This article was updated on May 5, 2016

The federal estate tax, also known as the death tax, is assessed on money and property you pass on to your loved ones after you die. The tax rates on estates are among the highest in the U.S. tax code, with a maximum rate of 40%, but it may not be as "taxing" on you as it seems thanks to a big exemption amount. Here's what you need to know about the 2016 estate tax rates and how they could affect you and your family's inheritance.

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The 2016 estate tax rates
For 2016, the estate tax rates remain unchanged. The formula for computing estate taxes is rather complicated -- there are 12 different estate tax "brackets", ranging from 18% to 40%. Here are the current rates and the estate sizes they apply to.

For Taxable Estates Between ...

And ...

You'll Pay This Amount of Tax ...

Plus, You'll Pay This Percentage on the Amount in Excess of the Lower Limit

$0

$10,000

$0

18%

$10,000

$20,000

$1,800

20%

$20,000

$40,000

$3,800

22%

$40,000

$60,000

$8,200

24%

$60,000

$80,000

$13,000

26%

$80,000

$100,000

$18,200

28%

$100,000

$150,000

$23,800

30%

$150,000

$250,000

$38,800

32%

$250,000

$500,000

$70,800

34%

$500,000

$750,000

$155,800

37%

$750,000

$1,000,000

$248,300

39%

$1,000,000

-----------

$345,800

40%

Source: IRS.

According to this chart, if you leave a taxable estate of $400,000 to your heirs in 2016, they'll owe $70,800 plus 34% of $150,000, for a total of $121,800. However, as we'll see shortly, these "brackets" aren't really useful when computing the estate tax.

The rates are high, but most estates aren't taxed at all
The estate tax rates in the chart only tell part of the story. There is also a lifetime exemption -- that is, an amount you can give your heirs that is excluded from taxation.

This lifetime exclusion amount is one aspect of estate taxation that has changed for 2016, up by $20,000 to $5.45 million. Note that this includes property you leave your heirs as well as cash, so items such as houses count toward the exclusion. It also includes taxable gifts you give while you're alive, not just the possessions you pass on after you die.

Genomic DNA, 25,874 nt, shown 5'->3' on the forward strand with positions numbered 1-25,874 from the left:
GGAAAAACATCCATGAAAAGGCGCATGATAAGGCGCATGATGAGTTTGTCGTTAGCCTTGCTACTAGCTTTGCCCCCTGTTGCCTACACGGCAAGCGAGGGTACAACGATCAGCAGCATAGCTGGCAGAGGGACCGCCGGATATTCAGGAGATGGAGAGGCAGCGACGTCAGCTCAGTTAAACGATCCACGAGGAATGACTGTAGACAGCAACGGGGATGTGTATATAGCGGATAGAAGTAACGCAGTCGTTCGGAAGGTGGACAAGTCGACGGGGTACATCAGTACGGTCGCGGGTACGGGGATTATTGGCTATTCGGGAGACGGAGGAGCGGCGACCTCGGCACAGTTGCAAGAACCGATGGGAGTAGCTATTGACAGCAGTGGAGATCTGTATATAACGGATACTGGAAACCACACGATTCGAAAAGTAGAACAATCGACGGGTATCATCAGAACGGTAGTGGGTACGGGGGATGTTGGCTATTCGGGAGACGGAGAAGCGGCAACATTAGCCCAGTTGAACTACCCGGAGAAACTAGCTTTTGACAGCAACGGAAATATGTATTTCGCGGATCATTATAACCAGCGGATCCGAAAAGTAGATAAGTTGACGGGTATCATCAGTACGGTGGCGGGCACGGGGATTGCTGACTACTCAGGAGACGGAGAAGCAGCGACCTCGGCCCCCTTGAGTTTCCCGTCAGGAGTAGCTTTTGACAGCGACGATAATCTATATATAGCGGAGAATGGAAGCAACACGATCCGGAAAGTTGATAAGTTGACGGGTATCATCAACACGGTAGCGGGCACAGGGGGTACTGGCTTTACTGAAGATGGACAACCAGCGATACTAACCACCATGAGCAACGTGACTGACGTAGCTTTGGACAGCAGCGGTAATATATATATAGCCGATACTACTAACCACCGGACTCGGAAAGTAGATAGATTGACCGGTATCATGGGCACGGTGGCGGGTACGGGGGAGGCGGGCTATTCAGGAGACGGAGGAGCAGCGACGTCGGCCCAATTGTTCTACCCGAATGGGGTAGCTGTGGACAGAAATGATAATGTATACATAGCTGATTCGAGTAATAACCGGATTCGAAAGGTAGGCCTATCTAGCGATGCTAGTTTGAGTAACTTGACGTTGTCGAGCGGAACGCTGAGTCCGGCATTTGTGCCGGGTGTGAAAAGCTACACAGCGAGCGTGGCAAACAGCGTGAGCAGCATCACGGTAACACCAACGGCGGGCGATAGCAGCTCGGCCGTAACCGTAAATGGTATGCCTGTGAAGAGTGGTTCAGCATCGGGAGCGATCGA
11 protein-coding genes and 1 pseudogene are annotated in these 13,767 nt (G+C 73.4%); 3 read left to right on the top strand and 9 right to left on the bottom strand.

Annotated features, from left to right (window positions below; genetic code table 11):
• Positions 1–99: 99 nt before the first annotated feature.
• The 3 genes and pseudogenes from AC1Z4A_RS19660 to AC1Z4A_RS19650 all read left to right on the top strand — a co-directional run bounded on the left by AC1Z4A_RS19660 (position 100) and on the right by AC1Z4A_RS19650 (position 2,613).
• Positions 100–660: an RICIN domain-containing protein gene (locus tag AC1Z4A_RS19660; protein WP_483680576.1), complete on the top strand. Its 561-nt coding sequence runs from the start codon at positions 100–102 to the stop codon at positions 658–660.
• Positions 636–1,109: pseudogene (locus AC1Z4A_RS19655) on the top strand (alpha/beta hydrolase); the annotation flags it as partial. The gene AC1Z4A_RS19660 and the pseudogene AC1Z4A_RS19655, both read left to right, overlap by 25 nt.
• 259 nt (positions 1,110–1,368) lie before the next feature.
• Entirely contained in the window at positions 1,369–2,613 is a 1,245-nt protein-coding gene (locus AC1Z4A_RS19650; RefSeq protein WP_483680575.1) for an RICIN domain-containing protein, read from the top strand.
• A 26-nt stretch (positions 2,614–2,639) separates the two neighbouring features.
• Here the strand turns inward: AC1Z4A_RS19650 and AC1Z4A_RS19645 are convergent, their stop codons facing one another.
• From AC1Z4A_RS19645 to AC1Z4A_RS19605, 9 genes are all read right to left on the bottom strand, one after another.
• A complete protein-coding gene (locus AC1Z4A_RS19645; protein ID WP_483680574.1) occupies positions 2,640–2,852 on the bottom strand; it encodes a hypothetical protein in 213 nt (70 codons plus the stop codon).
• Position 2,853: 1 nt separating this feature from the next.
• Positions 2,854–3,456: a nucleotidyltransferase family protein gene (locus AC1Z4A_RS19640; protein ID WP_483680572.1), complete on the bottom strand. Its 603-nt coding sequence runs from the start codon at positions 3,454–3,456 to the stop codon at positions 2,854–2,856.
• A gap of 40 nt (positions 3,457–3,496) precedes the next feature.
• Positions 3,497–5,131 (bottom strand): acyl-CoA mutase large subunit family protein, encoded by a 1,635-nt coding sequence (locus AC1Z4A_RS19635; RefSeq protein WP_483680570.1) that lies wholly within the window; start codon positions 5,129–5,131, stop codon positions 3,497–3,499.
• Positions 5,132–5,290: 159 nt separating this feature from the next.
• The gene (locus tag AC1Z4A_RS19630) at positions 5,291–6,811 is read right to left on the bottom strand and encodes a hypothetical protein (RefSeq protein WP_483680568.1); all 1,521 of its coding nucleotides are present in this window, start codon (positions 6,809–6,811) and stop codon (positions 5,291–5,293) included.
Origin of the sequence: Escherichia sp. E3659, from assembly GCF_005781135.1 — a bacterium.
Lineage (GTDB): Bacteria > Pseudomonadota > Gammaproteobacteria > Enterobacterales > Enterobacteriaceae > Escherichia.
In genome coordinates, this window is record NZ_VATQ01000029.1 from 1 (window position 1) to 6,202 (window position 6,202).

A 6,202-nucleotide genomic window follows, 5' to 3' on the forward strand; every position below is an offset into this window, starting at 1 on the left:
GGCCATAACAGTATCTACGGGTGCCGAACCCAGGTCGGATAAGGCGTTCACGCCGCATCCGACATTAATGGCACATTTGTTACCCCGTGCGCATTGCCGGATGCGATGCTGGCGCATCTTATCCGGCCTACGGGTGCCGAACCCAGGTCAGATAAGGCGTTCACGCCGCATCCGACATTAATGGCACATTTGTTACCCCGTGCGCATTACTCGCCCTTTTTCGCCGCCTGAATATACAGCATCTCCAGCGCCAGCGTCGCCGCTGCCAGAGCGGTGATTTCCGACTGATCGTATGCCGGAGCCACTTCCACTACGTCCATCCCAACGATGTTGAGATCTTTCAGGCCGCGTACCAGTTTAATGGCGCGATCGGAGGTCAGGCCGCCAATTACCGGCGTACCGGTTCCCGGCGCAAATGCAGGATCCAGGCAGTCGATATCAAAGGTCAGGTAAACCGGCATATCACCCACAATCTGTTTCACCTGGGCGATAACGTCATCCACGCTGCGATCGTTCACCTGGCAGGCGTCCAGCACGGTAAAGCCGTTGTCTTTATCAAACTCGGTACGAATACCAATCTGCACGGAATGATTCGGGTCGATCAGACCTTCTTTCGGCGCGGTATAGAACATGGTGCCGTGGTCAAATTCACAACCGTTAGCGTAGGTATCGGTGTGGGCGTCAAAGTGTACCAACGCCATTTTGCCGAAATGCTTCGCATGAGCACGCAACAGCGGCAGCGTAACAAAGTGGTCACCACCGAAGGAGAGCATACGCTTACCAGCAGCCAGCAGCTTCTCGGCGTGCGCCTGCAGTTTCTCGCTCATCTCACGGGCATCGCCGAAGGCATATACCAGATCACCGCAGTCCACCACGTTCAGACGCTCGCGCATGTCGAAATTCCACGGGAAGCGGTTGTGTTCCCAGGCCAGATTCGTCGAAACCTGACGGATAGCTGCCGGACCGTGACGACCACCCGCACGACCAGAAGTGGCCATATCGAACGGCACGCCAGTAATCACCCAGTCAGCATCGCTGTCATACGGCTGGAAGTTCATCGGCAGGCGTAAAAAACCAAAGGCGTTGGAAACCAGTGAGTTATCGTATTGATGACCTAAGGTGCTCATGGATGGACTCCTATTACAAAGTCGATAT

Here's the strange part. The exemption is structured as a "unified credit", as opposed to a simple reduction in the taxable value of the estate. In other words, when filing an estate tax return (IRS form 706), you'll compute the estate tax on your entire estate, and then receive a credit for what the tax would be on a $5.45 million estate: $2,125,800. Because of this, any taxable portion of an estate is taxed at the top 40% rate, rendering the other 11 brackets in the chart above meaningless for everything except calculating the credit amount.

For example, if you leave a $10 million estate, your heirs will face an tentative estate tax of $3,945,800, according to the chart. Subtracting the $2,125,800 credit shows an net estate tax of $1,820,000, or 40% of the amount by which $10 million exceeds the exclusion amount. Of course, once you know how it works, you can simply calculate 40% of the estates' value above the exclusion.

As you can probably imagine, most Americans' estates are worth significantly less than $5.45 million, so the estate tax doesn't affect the majority of people.

Plus, there's an annual exemption
In addition to the lifetime exclusion amount, there is also an annual gift-tax exemption, which is $14,000 per person. For those fortunate enough to have estates valued above the lifetime exclusion, the annual gift exemption can be a useful tool for estate planning.

Note that you can give a $14,000 gift every year to as many people as you'd like. If you have three children, their three spouses, and 10 grandchildren, you can give each person $14,000, for a total of $224,000 per year that doesn't count toward your lifetime exclusion. Plus, if you're married, you can give $28,000 per person – a gift from yourself and another from your spouse. If you plan ahead and start distributing your estate for years before you pass away, you can literally give millions to your heirs, 100% tax-free.

The Foolish bottom line
While the 2016 estate tax rates are rather high, most Americans will never have to worry about them. And the effective tax rate for estates valued at more than the exclusion amount can be significantly lower.

Let's say that when you die, you leave an estate valued at $7,000,000 to your heirs. Well, since the first $5,450,000 is excluded, only $1,550,000 will be subject to estate taxation. At the 40% estate tax rate I explained earlier, this results in a tax liability of $620,000 – an effective tax rate of less than 9% on your $7 million estate. Keep in mind that it could be even lower if you had taken advantage of the annual gift tax exemption along the way.

In a nutshell, the 2016 estate tax rates may look a bit steep at first glance, but they may not affect you as much as you think. The lifetime exclusion, combined with some smart estate planning, can minimize the impact of the estate tax on you and your loved ones.

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